— March 10, 2008
Today's Forecast: Partly Cloudy, High 28°
Tomorrow: Few Snow Showers, High 32°
- Anthea Butler Explores Activism of Black Church Women
- Both Basketball Teams Advance to 'Sweet 16'
- Tips from the Sustainability Web Site
- Free Biometric Screenings Continue
- Event Highlight: Teach Your Children Personal Finance
in the News: Heather Layton's Art Memorial; Eastman School's New Organ
- In Higher
Ed: Financial Transparency Online
Anthea Butler Explores Activism of Black Church Women
A new book by Anthea Butler, assistant professor of religion and classics, explores how women in the Church of God in Christ created social change in the early 20th century through spirituality. Read more...
Both Basketball Teams Advance to 'Sweet 16'
Both the men's and women's basketball teams won their second-round NCAA Division III playoff games on Saturday night. The men beat Penn State-Behrend 65-56 in the Palestra and the women defeated Medaille College 69-50 in Scranton, PA. Read more about the men's and women's games online.
Tips From the Sustainability Web Site
Most types of paper are acceptable in the University’s recycling program. No need to remove staples, paperclips, or rubber bands. Types of recyclable paper include newspapers, magazines, brochures, white and colored office paper, soft-covered and hard-covered books, junk mail, cardboard, sticky notes, office files, phone books, white poster board, coated or shiny paper, multi-form paper, and paper bags. Click here for more sustainability tips.
Free Biometric Screenings Continue
Faculty and staff and their partners enrolled in a University health care plan can receive free biometric screenings this week at the Mt. Hope Professional Building, Flaum Atrium, Wilson Commons, and House of Six Nations Cafeteria. Click here for days and times as well as future screenings. No appointment is necessary. Insurance cards are required.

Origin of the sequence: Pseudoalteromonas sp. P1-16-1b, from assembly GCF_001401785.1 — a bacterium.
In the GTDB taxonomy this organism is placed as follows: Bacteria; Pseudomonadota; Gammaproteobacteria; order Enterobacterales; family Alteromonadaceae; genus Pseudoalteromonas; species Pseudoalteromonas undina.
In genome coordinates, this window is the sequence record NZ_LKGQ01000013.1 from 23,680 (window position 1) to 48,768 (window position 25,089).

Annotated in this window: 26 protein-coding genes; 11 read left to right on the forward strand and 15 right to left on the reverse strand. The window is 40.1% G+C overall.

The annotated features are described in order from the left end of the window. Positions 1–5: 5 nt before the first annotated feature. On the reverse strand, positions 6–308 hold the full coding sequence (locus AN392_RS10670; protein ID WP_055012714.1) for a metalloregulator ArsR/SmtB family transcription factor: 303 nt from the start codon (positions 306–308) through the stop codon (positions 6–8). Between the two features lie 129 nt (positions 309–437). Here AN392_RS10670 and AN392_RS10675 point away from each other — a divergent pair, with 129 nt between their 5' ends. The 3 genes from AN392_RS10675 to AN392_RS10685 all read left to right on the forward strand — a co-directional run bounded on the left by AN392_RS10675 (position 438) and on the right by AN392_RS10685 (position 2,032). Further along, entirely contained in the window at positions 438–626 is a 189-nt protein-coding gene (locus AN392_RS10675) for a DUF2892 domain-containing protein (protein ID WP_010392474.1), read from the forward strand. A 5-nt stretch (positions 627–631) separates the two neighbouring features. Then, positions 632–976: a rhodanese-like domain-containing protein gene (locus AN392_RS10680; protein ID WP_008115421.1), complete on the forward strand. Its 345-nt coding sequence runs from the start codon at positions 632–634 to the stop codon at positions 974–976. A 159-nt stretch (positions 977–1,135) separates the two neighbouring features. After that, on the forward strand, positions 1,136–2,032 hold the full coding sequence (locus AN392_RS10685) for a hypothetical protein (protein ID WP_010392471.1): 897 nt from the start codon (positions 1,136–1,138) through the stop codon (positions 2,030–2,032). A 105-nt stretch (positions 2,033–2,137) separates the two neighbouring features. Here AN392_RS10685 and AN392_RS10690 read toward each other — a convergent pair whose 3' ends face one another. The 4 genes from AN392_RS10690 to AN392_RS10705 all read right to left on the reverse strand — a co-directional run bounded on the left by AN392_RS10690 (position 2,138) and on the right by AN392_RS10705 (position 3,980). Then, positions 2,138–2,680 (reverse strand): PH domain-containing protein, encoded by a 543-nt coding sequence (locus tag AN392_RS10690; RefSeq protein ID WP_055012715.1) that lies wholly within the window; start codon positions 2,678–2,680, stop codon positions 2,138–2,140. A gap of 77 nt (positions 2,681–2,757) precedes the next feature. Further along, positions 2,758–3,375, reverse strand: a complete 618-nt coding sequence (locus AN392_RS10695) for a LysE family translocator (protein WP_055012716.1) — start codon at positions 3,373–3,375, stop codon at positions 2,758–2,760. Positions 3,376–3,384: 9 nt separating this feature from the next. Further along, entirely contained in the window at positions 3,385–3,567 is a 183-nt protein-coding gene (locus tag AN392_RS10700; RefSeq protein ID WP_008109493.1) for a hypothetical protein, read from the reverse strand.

Tuesday, March 11
Teach Your Children Personal Finance: Part of the Health Bites series. Medical Center 3-6408 (K307). Noon to 1 p.m.
For more events: www.rochester.edu/calendar
in the News
Democrat and Chronicle (March 7)
"Sculpture, Vigil Honor Homicide Victims"
An art installation to honor Rochester's homicide victims created by Heather Layton, an artist and senior lecturer in the Department of Art and Art History, is featured in this story."I wanted it to be beautiful, but a place to mark the most horrific things possible," Layton said at a community vigil held last week beside the piece. Read
R News (March 6)
"Making Historical Music"
The progress on the Eastman School's new organ, being installed at Christ Church, is detailed in this report. The first organ in the United States to be built in the late-18th-century Baroque style, the organ, says Hans Davidsson, professor of organ and director of the Rochester Eastman Organ Initiative, "would be an instrument ideal for Johann Sebastian Bach and even Mendolssohn from the early 19th century. ” Read
Inside Higher Ed (March 7)
"Who Gets How Much Money and Where It Goes"
Oregon State University puts detailed information on financial transactions—from copying expenses at Kinko's to fees paid to the president's speech writer—online and accessible to anyone connected to computers on the campus. “It’s pretty basic, but it is very transparent. Everybody in the institution can see everything that goes on everywhere,” says Mark McCambridge, vice president for finance and administration at Oregon State. Read
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